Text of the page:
Primal Fear

Picture of Primal Fear

Black Sun

Primal Fear - Black Sun ©2002 Nuclear Blast
1. Countdown To Insanity
2. Black Sun
3. Armageddon
4. Lightyears From Home
5. Revolution
6. Fear
7. Mind Control
8. Magic Eye
9. Mind Machine
10. Silence
11. We Go Down
12. Cold Day In Hell
13. Controlled

You can either admire a band for their steadfast determination to stick to their guns through thick and thin, regardless of trends or changes in the musical climate. Or, you can regard them as dinosaurs who haven't quite realized that a meteorite has smashed into the planet and by rights, they should be choking on poisonous gasses and dust.

Primal Fear has been the vehicle for former Gamma Ray vocalist Ralf Scheepers over the course of four releases now. As many know he was one of the leading candidates for the vocalist position in Judas Priest. However, he failed to get the job as a certain tribute band vocalist assumed that role and thus inspired the schlocky Rock Star movie. Moreover, Scheepers was saved the shame of having to front Jugulator, truly one of the most hideous albums my ears were ever forced to sit through. So for better or worse, Scheepers has been in charge of Primal Fear for a few years now. As Black Sun attests, this band has no concept of metal outside the realm Gamma Ray inhabits. There is, of course, the tendency for Primal Fear to outdo a certain Judas Priest band, particularly in some of Scheepers vocals. However, considering Gamma Ray has been essentially repeating the same album ad nauseum for a dozen years, there's not a whole lot of breathing room for a band like Primal Fear to exercise their own "creativity". Everything on Black Sun is by the numbers, predictable, safe and completely derivative of everything around them. From the riffing to the double bass drumming to the high pitched wailing of Scheepers, the sum total of Primal Fear is considerably less than the GPA of your typical major college football team. Does this band want a cookie for sticking to a familiar and overdone formula? What makes this band think their music will compell a listener to purchase Black Sun when there is nothing here that hasn't been done into the ground by dozens of other clones? Certainly competency must be noted, but I'm withholding my cookies for a much more deserving outfit that at least can breathe a little life into a terribly asphyxiated niche of music.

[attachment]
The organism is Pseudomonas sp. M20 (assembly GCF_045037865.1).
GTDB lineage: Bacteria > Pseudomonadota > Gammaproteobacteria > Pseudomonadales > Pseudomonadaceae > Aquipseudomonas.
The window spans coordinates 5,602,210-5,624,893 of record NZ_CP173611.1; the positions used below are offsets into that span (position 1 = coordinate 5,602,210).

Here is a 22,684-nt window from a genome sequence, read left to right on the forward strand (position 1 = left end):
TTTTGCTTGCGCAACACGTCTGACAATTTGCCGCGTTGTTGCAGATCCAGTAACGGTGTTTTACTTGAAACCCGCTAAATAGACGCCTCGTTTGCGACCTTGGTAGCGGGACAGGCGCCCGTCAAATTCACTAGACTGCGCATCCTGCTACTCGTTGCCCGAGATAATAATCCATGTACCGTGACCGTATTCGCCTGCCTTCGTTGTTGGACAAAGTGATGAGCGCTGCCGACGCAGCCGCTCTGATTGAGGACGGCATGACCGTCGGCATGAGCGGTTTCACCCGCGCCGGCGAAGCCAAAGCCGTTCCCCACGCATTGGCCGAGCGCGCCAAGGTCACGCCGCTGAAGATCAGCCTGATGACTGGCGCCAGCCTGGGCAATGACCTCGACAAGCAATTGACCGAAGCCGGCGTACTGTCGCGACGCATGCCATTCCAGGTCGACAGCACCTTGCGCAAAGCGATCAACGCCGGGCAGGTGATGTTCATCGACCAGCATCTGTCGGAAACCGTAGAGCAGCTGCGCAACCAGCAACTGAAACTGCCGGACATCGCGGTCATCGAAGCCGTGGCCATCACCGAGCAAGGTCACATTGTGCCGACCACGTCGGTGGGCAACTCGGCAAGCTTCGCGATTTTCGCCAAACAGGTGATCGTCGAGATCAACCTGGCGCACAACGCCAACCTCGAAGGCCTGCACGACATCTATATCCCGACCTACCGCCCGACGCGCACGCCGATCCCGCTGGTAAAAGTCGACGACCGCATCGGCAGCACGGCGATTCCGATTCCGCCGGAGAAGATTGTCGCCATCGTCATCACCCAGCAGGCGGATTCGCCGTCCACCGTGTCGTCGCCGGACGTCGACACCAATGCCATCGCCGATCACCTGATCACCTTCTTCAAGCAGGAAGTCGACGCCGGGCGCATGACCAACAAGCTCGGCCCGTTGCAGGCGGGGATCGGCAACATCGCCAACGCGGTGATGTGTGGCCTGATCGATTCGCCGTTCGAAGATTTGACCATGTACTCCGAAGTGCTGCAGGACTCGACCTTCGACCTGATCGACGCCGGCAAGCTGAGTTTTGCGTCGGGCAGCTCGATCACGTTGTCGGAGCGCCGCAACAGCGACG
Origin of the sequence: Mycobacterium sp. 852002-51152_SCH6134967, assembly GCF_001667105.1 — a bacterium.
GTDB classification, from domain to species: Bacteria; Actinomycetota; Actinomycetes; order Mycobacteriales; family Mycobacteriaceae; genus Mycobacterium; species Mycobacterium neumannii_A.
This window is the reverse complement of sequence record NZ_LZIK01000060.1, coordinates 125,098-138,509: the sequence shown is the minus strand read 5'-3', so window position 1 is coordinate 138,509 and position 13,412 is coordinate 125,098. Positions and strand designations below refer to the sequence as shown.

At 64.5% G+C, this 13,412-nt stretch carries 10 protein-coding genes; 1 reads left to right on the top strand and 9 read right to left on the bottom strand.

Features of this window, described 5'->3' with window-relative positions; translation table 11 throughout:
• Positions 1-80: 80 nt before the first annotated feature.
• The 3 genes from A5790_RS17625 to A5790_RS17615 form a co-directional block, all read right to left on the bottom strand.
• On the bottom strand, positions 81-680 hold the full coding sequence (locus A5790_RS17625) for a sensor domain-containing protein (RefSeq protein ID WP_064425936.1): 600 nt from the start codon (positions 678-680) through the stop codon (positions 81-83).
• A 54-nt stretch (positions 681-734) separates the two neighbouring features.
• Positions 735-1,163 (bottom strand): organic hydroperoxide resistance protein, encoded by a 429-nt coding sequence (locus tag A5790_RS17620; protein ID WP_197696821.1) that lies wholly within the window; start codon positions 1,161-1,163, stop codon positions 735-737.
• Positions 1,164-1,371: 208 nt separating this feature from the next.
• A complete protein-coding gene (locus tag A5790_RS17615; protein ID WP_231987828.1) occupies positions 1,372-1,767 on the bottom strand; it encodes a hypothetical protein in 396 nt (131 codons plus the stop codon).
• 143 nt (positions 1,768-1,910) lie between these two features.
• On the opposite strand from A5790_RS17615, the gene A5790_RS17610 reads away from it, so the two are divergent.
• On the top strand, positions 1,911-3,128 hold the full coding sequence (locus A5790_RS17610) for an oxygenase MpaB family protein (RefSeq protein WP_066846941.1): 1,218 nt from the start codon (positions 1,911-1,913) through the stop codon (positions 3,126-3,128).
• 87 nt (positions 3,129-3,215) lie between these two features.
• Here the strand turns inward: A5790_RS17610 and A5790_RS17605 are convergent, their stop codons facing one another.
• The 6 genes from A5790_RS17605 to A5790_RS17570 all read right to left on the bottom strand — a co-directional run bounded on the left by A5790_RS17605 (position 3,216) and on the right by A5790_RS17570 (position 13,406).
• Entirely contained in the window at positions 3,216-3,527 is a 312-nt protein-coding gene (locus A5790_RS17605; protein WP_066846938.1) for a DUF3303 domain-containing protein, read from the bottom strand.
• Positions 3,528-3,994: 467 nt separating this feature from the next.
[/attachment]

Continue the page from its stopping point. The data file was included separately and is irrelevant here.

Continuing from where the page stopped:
Review by John Chedsey

Review date: 05/2002

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